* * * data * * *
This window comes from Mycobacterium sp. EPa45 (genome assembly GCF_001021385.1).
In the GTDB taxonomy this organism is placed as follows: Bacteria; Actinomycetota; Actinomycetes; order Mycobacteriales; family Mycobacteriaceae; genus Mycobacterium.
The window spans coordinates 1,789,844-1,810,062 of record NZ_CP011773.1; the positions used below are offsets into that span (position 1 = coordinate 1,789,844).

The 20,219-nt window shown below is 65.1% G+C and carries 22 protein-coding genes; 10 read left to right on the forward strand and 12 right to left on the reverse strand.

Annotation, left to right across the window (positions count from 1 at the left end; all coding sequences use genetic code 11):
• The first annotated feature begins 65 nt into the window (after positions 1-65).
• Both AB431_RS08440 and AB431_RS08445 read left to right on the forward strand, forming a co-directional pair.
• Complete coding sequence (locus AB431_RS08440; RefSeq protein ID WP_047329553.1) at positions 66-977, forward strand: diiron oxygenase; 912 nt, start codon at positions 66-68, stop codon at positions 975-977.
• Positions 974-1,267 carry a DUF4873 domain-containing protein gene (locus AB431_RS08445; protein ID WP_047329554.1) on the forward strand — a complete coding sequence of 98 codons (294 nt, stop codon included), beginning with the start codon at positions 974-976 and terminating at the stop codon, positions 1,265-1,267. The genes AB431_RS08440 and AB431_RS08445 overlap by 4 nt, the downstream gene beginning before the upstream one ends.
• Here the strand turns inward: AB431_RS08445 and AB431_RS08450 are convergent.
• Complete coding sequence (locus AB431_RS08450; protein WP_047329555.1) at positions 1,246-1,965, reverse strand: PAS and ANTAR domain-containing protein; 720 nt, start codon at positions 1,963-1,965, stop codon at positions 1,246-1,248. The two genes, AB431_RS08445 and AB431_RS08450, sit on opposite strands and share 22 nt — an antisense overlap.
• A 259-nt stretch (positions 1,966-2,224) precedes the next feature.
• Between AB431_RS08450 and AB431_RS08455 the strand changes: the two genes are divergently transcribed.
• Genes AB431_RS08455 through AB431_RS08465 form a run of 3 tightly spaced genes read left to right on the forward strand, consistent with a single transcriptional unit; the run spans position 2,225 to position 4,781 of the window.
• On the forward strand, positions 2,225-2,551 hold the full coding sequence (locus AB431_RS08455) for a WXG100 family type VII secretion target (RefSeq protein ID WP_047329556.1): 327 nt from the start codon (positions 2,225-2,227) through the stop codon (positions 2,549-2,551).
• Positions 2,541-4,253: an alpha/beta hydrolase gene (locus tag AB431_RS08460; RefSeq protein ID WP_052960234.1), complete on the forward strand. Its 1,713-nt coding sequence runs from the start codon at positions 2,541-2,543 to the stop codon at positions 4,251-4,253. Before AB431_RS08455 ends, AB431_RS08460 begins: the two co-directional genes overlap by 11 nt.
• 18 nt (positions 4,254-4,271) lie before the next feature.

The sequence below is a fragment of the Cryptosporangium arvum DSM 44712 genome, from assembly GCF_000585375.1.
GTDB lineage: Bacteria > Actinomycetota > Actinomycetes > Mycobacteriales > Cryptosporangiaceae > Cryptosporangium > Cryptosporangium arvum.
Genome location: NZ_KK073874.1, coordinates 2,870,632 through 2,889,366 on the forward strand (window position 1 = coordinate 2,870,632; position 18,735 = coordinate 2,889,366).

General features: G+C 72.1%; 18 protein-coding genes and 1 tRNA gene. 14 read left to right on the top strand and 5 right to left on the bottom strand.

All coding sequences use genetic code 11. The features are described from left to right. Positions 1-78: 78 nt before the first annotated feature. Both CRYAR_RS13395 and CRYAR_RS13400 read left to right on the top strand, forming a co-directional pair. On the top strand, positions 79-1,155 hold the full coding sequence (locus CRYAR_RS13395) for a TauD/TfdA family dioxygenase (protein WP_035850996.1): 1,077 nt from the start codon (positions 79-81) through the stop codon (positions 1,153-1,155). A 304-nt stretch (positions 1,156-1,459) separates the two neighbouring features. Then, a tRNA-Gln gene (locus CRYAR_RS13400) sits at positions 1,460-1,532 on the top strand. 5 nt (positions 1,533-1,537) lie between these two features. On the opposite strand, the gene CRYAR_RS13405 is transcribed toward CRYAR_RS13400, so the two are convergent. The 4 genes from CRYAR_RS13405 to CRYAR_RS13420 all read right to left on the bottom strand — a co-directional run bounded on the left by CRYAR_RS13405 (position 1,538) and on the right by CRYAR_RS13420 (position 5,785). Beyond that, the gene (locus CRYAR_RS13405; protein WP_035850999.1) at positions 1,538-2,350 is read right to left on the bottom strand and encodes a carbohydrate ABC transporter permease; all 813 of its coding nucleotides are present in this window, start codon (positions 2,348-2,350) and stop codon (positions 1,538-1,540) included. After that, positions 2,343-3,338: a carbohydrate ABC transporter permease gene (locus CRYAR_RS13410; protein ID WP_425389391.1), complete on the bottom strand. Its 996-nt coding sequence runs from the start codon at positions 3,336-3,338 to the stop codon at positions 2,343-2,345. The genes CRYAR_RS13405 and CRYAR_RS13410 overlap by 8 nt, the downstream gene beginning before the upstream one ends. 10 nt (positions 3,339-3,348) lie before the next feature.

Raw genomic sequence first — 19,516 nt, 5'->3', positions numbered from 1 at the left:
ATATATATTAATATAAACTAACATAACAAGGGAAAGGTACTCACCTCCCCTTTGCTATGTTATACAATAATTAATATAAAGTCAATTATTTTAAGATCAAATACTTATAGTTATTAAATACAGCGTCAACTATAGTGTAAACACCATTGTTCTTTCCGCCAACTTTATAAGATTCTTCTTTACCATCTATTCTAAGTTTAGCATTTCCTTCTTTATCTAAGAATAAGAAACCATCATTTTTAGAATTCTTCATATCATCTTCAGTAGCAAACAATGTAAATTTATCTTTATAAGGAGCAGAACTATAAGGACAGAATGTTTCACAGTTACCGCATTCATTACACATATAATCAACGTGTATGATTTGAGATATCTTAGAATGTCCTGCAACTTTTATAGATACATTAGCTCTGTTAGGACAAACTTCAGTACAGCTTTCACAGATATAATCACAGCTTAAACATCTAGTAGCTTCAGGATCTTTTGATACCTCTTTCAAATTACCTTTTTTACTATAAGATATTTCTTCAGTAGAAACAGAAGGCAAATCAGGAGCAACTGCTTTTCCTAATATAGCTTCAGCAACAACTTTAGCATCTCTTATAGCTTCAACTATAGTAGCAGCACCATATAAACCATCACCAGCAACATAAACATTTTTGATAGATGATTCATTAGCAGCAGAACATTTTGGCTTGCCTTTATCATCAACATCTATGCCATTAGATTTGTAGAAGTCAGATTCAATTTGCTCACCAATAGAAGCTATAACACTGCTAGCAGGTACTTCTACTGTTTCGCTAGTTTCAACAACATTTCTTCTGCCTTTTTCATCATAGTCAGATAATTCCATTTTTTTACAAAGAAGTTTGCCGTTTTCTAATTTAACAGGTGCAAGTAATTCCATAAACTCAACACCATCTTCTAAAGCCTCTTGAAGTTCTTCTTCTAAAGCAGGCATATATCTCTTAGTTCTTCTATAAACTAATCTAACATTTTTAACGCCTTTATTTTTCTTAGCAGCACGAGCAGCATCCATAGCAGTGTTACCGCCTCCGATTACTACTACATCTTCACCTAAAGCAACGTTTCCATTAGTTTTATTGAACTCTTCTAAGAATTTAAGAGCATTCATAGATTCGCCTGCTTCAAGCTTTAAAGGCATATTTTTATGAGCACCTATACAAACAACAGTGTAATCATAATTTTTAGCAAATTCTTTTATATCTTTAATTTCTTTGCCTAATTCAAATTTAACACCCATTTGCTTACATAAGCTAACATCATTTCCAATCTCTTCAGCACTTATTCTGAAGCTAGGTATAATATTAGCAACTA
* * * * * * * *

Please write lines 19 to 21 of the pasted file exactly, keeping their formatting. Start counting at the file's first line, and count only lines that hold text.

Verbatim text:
GTDB lineage: Bacteria > Actinomycetota > Actinomycetes > Mycobacteriales > Cryptosporangiaceae > Cryptosporangium > Cryptosporangium arvum.
Genome location: NZ_KK073874.1, coordinates 2,870,632 through 2,889,366 on the forward strand (window position 1 = coordinate 2,870,632; position 18,735 = coordinate 2,889,366).

General features: G+C 72.1%; 18 protein-coding genes and 1 tRNA gene. 14 read left to right on the top strand and 5 right to left on the bottom strand.